Tobey Maguire

With parents who divorced while he was still young, Maguire spent a lot of his early years between his father’s house in Washington, and his mother’s house in California.

It was his mother who first encouraged him to take up acting, and it was thanks to her persistence (and her ferrying him to and from auditions) that he got his first on-screen role – a one-liner in the sitcom Roseanne.

This was soon followed by two lines in Blossom – and buoyed by this success, Tobey dropped out of high school at the end of the ninth grade,
determined to devote his time to acting.

A number of near misses followed: Maguire was cast as the lead in the 1992 Fox series ‘Great Scott’, about a high school freshman and his overactive imagination – but it was cancelled after just 9 weeks. In 1995 he tried for the lead role in Empire Records, but was given only a small part – which he eventually walked away from.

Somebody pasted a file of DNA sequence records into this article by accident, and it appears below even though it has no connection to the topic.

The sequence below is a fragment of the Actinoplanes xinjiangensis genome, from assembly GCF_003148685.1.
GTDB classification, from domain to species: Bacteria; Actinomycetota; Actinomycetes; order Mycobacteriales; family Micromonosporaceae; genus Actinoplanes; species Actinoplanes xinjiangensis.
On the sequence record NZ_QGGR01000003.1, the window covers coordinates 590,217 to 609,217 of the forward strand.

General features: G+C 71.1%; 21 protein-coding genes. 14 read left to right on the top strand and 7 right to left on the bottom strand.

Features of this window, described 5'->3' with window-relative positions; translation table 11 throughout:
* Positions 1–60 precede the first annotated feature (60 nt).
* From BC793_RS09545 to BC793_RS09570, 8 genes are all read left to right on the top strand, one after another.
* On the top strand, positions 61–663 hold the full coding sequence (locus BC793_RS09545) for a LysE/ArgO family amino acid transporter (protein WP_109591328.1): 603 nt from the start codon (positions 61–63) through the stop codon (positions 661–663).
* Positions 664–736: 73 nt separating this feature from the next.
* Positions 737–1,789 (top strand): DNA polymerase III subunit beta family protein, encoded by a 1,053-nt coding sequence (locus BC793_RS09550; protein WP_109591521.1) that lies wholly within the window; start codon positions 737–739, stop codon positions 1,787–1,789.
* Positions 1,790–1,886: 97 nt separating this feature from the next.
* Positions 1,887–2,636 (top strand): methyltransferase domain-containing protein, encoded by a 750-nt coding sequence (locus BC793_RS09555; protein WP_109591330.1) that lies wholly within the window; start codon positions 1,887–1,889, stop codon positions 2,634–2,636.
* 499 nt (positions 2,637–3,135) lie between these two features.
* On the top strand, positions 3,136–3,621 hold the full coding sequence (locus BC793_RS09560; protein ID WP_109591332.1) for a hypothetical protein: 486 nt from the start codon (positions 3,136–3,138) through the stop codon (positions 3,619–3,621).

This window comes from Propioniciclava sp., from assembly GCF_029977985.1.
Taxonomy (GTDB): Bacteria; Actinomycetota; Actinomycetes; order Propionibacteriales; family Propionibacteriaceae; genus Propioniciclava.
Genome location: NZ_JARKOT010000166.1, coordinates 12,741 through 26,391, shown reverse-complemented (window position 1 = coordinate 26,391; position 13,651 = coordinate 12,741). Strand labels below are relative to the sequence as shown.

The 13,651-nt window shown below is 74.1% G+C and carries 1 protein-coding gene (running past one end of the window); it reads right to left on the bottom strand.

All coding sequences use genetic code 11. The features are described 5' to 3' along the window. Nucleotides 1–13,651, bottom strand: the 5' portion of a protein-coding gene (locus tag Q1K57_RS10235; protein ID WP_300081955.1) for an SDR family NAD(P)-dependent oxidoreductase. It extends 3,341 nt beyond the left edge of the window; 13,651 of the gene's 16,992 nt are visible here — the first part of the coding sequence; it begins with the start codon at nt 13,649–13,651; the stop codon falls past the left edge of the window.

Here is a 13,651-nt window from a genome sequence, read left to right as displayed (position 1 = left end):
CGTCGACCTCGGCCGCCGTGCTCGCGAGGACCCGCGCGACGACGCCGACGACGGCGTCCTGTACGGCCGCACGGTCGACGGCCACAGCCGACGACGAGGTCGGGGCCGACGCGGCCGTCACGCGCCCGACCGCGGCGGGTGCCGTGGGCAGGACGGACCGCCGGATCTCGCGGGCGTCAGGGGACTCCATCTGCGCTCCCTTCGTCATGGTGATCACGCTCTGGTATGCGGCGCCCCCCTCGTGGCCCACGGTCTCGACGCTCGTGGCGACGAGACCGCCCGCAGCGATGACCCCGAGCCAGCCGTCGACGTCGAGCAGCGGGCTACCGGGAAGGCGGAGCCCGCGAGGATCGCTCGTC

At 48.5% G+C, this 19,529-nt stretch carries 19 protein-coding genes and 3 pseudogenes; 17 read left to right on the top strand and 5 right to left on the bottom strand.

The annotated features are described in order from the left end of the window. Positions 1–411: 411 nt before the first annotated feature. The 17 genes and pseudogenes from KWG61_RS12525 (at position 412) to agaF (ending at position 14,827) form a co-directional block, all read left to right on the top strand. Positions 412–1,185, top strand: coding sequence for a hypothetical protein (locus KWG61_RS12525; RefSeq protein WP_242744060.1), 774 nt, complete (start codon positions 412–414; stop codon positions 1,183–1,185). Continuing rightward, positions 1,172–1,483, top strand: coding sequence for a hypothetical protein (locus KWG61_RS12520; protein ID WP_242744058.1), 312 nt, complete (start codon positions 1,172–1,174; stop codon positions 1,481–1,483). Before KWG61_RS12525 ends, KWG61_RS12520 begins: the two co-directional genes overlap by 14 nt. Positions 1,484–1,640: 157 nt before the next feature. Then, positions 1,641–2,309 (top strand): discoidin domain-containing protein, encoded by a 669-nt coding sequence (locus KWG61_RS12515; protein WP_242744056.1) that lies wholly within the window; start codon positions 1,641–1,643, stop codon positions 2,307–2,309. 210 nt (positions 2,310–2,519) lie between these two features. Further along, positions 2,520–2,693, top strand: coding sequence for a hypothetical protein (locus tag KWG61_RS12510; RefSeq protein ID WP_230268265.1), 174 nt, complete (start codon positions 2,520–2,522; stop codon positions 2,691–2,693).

In 1996 Tobey starred in ‘Duke of Groove’ – a short film that was later nominated for an Oscar. The attention he gained led to a part in Woody Allen’s 1997 film ‘Deconstructing Harry’, and Ang Lee’s ‘The Ice Storm’ the same year. Maguire was finally established – and a string of other roles came his way.

His breakout hit came in the form of 2002’s Spider-Man – a role that he was paid a massive $4million for. Just as Peter Parker made the transition from awkward teen to web-spinning superhero, Maguire made the transition from jobbing actor to Hollywood royalty.

Underground Poker

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Like so many other movie stars, Tobey Maguire is a casino fan – known for his love of high-stakes poker. Although according to Molly Bloom, who used to organise underground poker games for Hollywood’s richest players, while he’s a great player “he’s a sore loser. And a worse tipper”.

According to Bloom, Maguire once asked her to bark in return for a $1,000 tip. She understandably refused. Bloom used to refer to Maguire as Hannibal Lecter “because he could just talk someone off of a good hand”.

In 2011 Tobey Maguire was one of a number of high-stakes players sued by investors in a Ponzi scheme run by convicted fraudster Bradley Ruderman. Ruderman had paid Maguire a poker debt of $311,000 using money he’d stolen via the scheme. Maguire settled out of court, paying $80,000 to each of Ruderman’s former victims.